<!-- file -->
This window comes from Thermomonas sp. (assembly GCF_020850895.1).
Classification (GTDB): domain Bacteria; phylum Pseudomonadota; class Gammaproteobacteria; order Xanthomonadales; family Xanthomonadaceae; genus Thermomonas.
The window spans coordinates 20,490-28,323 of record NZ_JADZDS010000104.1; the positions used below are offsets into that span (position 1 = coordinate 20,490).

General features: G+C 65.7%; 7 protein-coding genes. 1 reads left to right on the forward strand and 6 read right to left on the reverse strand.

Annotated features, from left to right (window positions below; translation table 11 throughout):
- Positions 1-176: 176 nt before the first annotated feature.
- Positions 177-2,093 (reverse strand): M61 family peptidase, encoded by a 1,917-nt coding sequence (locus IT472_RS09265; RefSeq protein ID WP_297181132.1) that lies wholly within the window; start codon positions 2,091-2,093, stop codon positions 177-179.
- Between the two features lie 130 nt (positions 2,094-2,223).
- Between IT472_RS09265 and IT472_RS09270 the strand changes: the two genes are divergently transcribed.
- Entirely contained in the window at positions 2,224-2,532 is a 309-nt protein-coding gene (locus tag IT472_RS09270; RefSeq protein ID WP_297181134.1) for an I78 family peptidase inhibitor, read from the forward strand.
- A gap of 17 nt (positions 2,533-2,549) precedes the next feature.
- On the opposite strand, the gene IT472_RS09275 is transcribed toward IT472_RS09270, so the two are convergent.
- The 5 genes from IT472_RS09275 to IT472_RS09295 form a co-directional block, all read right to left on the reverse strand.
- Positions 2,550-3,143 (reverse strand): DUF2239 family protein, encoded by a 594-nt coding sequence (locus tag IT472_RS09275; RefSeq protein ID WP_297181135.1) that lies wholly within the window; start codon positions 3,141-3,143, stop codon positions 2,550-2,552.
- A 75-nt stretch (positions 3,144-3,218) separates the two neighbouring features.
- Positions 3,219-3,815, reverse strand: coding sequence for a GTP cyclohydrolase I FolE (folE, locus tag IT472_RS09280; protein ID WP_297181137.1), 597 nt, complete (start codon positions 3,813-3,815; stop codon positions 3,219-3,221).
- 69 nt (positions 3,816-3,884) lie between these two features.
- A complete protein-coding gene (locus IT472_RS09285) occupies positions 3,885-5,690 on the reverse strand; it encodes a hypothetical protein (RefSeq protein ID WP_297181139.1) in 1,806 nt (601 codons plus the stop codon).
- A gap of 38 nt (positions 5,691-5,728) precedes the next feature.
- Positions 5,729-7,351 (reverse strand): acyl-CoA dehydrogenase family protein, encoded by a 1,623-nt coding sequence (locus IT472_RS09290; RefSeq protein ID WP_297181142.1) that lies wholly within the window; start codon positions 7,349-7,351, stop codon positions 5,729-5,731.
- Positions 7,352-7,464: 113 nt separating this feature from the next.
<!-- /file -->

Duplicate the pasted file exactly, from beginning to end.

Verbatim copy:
This window comes from Thermomonas sp. (assembly GCF_020850895.1).
Classification (GTDB): domain Bacteria; phylum Pseudomonadota; class Gammaproteobacteria; order Xanthomonadales; family Xanthomonadaceae; genus Thermomonas.
The window spans coordinates 20,490-28,323 of record NZ_JADZDS010000104.1; the positions used below are offsets into that span (position 1 = coordinate 20,490).

General features: G+C 65.7%; 7 protein-coding genes. 1 reads left to right on the forward strand and 6 read right to left on the reverse strand.

Annotated features, from left to right (window positions below; translation table 11 throughout):
- Positions 1-176: 176 nt before the first annotated feature.
- Positions 177-2,093 (reverse strand): M61 family peptidase, encoded by a 1,917-nt coding sequence (locus IT472_RS09265; RefSeq protein ID WP_297181132.1) that lies wholly within the window; start codon positions 2,091-2,093, stop codon positions 177-179.
- Between the two features lie 130 nt (positions 2,094-2,223).
- Between IT472_RS09265 and IT472_RS09270 the strand changes: the two genes are divergently transcribed.
- Entirely contained in the window at positions 2,224-2,532 is a 309-nt protein-coding gene (locus tag IT472_RS09270; RefSeq protein ID WP_297181134.1) for an I78 family peptidase inhibitor, read from the forward strand.
- A gap of 17 nt (positions 2,533-2,549) precedes the next feature.
- On the opposite strand, the gene IT472_RS09275 is transcribed toward IT472_RS09270, so the two are convergent.
- The 5 genes from IT472_RS09275 to IT472_RS09295 form a co-directional block, all read right to left on the reverse strand.
- Positions 2,550-3,143 (reverse strand): DUF2239 family protein, encoded by a 594-nt coding sequence (locus tag IT472_RS09275; RefSeq protein ID WP_297181135.1) that lies wholly within the window; start codon positions 3,141-3,143, stop codon positions 2,550-2,552.
- A 75-nt stretch (positions 3,144-3,218) separates the two neighbouring features.
- Positions 3,219-3,815, reverse strand: coding sequence for a GTP cyclohydrolase I FolE (folE, locus tag IT472_RS09280; protein ID WP_297181137.1), 597 nt, complete (start codon positions 3,813-3,815; stop codon positions 3,219-3,221).
- 69 nt (positions 3,816-3,884) lie between these two features.
- A complete protein-coding gene (locus IT472_RS09285) occupies positions 3,885-5,690 on the reverse strand; it encodes a hypothetical protein (RefSeq protein ID WP_297181139.1) in 1,806 nt (601 codons plus the stop codon).
- A gap of 38 nt (positions 5,691-5,728) precedes the next feature.
- Positions 5,729-7,351 (reverse strand): acyl-CoA dehydrogenase family protein, encoded by a 1,623-nt coding sequence (locus IT472_RS09290; RefSeq protein ID WP_297181142.1) that lies wholly within the window; start codon positions 7,349-7,351, stop codon positions 5,729-5,731.
- Positions 7,352-7,464: 113 nt separating this feature from the next.